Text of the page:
Regulatory Status: The use of DEA compounds in cosmetics is unrestricted in Canada, although Health Canada has categorized them as “moderate human health priorities.” They have been flagged for future assessment under the government’s Chemicals Management Plan. Nitrosamines are prohibited on Health Canada’s Cosmetic Ingredient Hotlist. However, when these chemicals are present in a product as contaminants (i.e., unintentional ingredients), the Hotlist restriction does not apply.

    International regulations are stronger. The European Union Cosmetics Directive restricts the concentration and use of cocamide and lauramide DEA in cosmetics, and limits the maximum nitrosamine concentration in products containing these ingredients. vii

    Related Ingredients: MEA (monoethanolamide) and TEA (triethanolamine) are related chemicals. Like DEA, they can react with other chemicals in cosmetics to form carcinogenic nitrosamines.

    Credit: Collective Evolution

    Read More Here...

  2. Michelle Phan Demonstrates Jersey Shore Sun Sans Tan Sunscreen in Graduation Video

    Screen Shot 2014-05-22 at 7.07.45 PM Professional make-up Artist, Michelle Phan, AKA Story Teller, Dreamer and founder of Ipsy Glam Bag demonstrates Jersey Shore Sun®  Sans Tan All Natural Sunscreen in Graduation Beauty Tips video, which also includes Michelle's graduation speech. Michelle Phan has best wishes for 2014 graduates and gives them amazing make-up and skin care tips, which includes applying best selling all natural, Jersey Shore Sun, Sans Tan Anti-aging Sunscreen in her recent make-up demonstration video for 2014 graduates. See video and hear Michelle Phan's graduation speech here.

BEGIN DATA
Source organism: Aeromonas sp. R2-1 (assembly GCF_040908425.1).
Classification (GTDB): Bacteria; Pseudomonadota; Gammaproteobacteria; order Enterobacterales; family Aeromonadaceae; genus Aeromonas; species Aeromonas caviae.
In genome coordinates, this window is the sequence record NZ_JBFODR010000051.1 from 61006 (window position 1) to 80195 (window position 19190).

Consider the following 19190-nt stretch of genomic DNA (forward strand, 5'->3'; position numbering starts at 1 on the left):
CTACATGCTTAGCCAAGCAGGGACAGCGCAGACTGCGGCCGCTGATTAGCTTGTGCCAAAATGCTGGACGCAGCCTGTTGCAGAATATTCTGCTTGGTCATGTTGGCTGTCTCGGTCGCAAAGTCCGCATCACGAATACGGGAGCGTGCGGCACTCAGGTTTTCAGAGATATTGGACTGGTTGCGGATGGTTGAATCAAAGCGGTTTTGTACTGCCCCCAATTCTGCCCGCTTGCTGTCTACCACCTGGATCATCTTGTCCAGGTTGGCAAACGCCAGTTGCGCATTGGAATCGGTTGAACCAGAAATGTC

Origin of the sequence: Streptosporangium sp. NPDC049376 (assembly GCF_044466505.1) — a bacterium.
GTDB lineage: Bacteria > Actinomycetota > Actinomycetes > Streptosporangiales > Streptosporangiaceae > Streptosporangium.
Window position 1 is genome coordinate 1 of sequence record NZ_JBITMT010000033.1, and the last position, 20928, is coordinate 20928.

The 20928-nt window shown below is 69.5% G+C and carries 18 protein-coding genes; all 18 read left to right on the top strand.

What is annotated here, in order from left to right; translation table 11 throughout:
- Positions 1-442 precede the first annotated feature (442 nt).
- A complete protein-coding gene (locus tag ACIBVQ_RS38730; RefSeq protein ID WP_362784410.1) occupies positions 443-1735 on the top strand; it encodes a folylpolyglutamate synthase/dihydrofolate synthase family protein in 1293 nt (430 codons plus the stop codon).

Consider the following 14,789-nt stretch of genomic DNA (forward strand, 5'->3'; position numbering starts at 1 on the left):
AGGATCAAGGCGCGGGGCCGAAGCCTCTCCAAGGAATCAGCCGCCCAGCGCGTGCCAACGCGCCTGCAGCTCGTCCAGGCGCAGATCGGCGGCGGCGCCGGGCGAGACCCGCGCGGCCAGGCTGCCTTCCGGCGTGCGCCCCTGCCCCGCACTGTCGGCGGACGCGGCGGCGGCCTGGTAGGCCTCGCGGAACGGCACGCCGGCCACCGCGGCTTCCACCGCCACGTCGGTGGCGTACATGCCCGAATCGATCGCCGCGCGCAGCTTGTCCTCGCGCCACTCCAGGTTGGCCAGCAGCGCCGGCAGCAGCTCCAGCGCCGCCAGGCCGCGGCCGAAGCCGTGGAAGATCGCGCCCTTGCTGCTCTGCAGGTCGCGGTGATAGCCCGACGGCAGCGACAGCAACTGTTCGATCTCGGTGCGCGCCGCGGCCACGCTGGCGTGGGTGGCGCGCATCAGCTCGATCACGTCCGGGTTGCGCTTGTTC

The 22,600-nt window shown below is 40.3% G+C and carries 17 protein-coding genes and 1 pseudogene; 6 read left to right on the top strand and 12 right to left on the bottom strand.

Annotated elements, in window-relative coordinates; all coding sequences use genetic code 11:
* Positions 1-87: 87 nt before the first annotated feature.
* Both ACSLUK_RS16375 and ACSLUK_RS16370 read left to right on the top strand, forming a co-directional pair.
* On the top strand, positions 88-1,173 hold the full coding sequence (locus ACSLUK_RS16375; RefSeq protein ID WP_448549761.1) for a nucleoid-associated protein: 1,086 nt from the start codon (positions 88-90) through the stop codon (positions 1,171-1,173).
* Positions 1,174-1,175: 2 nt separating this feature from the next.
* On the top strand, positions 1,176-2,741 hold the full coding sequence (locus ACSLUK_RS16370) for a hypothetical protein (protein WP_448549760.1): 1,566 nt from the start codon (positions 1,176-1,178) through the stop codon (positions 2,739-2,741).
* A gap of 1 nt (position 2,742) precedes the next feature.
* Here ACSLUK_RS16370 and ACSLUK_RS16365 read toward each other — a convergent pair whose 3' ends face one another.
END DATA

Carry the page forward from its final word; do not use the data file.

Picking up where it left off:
3. Sun Safety Tips

    Sun Safety Tips for Your Skin Many people love the warm sun. The sun's rays make us feel good, and in the short term, make us look good. But our love affair isn't a two way street: Exposure to sun causes many of the wrinkles and age spots on our faces and is the number one cause of skin cancer. In fact, sun exposure causes many of the skin changes that we think of as a normal part of aging. Over time, the sun's ultraviolet (UV) light damages the fibers in the skin called elastin. When these fibers break down, the skin begins to sag, stretch, and lose its ability to go back into place. The skin also bruises and tears more easily -- taking longer to heal. So while sun damage to the skin may not be apparent when you're young, it will definitely show later in life. iStock_Group_Adults000022026222_Medium_JSC How Can I Protect Skin From the Sun? Nothing can completely undo sun damage, although the skin can sometimes repair itself. So, it's never too late to begin protecting yourself from the sun. Follow these tips to help prevent sun-related skin problems: Apply sunscreen with a sun protection factor (SPF) of 30 or greater at least 30 minutes before sun exposure and then at least every 2 hours thereafter, more if you are sweating or swimming Select cosmetic products and contact lenses that offer UV protection Wear sunglasses with total UV protection Wear wide-brimmed hats, long sleeved shirts, and pants Avoid direct sun exposure as much as possible during peak UV radiation hours between 10 a.m. and 2 p.m. Perform skin self-exams regularly to become familiar with existing growths and to notice any changes or new growths Eighty percent of a person's lifetime sun exposure is acquired before age 18. As a parent, be a good role model and foster skin cancer prevention habits in your child Avoid tanning beds - MD Web